Review: A Clubbable Woman, by Reginald Hill


Esta entrada es bilingüe, para ver la versión en castellano desplazarse hacia abajo

Harper an imprint of HarperCollins Publishers, 2013 (Paperback). First published in Great Britain by HarperCollins Publishers, 1970. ISBN: 978-0-00-793680-9. 314 pages.

 

13514288Sam Cannon, known as Connie, has to leave the rugby pitch after getting a hit hard during a match. He feels still dizzy when he gets home. As usual, his wife is watching the television and doesn’t say a single word. He goes straight to bed and falls asleep soon. The next morning Cannon finds his wife dead in the living room. She has been murdered. Cannon becomes the main suspect. Worst of all, he’s not even sure of not having killed her. He hardly remembers what happened the night before. Superintendent Andrew Dalziel and Detective-Sergeant Peter Pascoe head the investigation. Their methods are totally opposite. Dalziel acts intuitively and is rude to the point of becoming offensive. Whereas Pascoe takes a rational approach and his manners are much more polite.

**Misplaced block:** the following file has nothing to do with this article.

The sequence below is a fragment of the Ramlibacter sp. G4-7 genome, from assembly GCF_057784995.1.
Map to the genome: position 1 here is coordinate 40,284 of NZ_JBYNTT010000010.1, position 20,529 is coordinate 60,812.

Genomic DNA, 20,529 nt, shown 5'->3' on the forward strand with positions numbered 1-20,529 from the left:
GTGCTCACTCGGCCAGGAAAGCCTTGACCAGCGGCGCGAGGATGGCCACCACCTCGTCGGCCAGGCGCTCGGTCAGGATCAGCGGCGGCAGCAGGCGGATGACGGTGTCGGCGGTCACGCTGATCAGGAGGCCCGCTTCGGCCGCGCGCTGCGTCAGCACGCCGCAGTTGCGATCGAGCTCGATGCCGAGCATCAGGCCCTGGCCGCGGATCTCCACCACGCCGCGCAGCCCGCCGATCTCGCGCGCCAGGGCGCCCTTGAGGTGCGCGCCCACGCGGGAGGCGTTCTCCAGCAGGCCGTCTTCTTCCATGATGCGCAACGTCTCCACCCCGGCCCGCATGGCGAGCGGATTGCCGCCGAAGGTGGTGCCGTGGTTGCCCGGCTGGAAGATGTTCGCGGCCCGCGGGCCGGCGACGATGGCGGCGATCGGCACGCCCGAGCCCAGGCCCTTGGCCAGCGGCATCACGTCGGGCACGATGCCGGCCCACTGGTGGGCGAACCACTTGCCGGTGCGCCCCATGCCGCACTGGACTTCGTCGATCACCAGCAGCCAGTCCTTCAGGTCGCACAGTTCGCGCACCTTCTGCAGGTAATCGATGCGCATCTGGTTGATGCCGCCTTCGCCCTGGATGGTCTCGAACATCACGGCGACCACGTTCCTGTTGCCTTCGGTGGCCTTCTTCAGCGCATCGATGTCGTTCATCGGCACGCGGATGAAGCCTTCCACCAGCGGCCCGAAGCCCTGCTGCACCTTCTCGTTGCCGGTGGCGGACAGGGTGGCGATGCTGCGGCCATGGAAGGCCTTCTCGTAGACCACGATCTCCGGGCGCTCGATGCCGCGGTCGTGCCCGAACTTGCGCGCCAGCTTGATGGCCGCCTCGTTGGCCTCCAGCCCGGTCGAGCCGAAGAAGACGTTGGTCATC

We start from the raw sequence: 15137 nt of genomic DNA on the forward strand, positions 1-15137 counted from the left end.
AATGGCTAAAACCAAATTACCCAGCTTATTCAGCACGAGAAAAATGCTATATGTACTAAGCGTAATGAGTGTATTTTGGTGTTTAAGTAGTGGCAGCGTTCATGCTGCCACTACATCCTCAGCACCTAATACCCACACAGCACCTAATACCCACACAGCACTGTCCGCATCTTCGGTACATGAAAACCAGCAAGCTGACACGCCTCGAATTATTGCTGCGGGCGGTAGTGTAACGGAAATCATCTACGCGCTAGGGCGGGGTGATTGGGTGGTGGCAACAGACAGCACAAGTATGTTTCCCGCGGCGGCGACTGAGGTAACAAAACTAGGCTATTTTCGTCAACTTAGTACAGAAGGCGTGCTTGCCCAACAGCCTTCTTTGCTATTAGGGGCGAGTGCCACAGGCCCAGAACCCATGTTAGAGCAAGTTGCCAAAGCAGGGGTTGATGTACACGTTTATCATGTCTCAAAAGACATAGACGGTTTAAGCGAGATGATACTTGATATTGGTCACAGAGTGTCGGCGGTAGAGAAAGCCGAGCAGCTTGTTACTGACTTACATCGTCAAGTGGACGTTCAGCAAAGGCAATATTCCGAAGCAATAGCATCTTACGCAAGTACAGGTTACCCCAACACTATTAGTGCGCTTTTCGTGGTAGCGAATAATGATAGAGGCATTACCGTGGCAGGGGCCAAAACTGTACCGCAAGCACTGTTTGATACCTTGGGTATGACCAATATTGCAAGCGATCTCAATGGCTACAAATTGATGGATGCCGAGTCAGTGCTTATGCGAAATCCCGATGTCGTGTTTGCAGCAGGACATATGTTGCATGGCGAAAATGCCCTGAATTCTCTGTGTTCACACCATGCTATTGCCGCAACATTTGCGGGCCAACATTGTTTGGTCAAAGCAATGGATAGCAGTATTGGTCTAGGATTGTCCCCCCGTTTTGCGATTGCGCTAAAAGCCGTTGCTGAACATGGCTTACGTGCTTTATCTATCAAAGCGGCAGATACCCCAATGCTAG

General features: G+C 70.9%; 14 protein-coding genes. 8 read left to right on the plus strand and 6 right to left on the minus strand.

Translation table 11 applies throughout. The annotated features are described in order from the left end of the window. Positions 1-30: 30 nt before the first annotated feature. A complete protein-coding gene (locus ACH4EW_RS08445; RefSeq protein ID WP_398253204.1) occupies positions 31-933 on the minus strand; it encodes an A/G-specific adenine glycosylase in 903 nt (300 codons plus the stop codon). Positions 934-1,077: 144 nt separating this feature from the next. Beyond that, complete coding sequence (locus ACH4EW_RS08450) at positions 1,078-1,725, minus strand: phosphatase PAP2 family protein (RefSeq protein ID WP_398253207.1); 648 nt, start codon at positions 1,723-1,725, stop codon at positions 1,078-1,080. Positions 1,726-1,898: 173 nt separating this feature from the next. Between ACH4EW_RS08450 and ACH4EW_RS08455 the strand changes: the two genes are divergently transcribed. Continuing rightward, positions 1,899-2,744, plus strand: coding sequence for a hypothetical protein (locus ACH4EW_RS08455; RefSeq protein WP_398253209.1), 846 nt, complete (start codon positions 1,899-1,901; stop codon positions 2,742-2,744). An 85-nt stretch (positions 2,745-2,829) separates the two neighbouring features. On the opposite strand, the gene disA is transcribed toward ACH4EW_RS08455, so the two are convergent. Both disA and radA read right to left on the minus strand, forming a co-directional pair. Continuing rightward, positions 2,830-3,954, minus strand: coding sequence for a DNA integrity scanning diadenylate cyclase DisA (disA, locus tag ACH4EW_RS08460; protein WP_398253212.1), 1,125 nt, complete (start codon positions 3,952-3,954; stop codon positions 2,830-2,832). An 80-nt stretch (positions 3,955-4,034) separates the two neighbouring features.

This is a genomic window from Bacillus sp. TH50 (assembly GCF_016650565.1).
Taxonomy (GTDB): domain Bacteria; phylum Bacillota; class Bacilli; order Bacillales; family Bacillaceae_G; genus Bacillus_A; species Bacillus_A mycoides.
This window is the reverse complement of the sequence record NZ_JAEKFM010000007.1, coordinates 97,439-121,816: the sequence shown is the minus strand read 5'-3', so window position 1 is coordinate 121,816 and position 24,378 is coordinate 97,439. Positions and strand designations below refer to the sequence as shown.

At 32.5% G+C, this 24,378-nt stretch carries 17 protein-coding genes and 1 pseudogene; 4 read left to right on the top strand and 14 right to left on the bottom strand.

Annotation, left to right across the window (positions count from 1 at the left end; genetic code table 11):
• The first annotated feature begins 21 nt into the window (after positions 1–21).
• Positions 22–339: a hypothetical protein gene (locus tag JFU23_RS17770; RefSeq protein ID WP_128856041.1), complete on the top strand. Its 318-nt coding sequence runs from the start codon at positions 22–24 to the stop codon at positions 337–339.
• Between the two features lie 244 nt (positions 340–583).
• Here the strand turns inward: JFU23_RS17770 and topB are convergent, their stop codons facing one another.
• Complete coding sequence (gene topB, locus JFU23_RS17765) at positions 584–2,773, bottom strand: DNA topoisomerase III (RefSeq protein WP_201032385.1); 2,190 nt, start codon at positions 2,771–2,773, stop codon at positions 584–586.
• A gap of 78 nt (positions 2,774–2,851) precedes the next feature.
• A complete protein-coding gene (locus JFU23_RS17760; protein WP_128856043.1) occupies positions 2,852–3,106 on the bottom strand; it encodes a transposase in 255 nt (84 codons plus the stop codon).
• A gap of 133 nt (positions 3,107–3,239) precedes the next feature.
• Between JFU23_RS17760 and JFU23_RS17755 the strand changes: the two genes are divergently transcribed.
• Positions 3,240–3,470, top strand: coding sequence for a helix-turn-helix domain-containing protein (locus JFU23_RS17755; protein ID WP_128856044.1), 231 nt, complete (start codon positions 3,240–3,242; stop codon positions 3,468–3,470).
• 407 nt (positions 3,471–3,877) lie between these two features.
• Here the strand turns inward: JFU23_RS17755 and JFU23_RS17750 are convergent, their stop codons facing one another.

Hill describes them, as follows, when we meet them for the first time:

‘Superintendent Andrew Dalziel was a big man. When he took his jacket off and dropped it over the back of a chair it was like a Bedouin pitching camp. He had a big head, greying now; big eyes, short-sighted, but losing nothing of their penetrating force behind a pair of solid-framed spectacles; and he blew his big nose into a khaki handkerchief a foot-and-a-half square. He had been a vicious lock forward in his time, which had been a time before speed and dexterity were placed higher in the list of a pack’s qualities than sheer indestructibility. The same order of priorities had brought him to his present office.

He was a man not difficult to mock. But it was dangerous sport. And perhaps therefore all the more tempting to a detective-sergeant who was twenty years younger, had a degree in social sciences and read works of criminology.

Dalziel sank over his chair and scratched himself vigorously between the legs. Not absent-mindedly – nothing he did was mannerism – but with conscious sensuousness. Like scratching a dog to keep it happy, a constable had once said within range of Dalziel’s very sharp hearing. He had liked the simile and therefore ignored it.’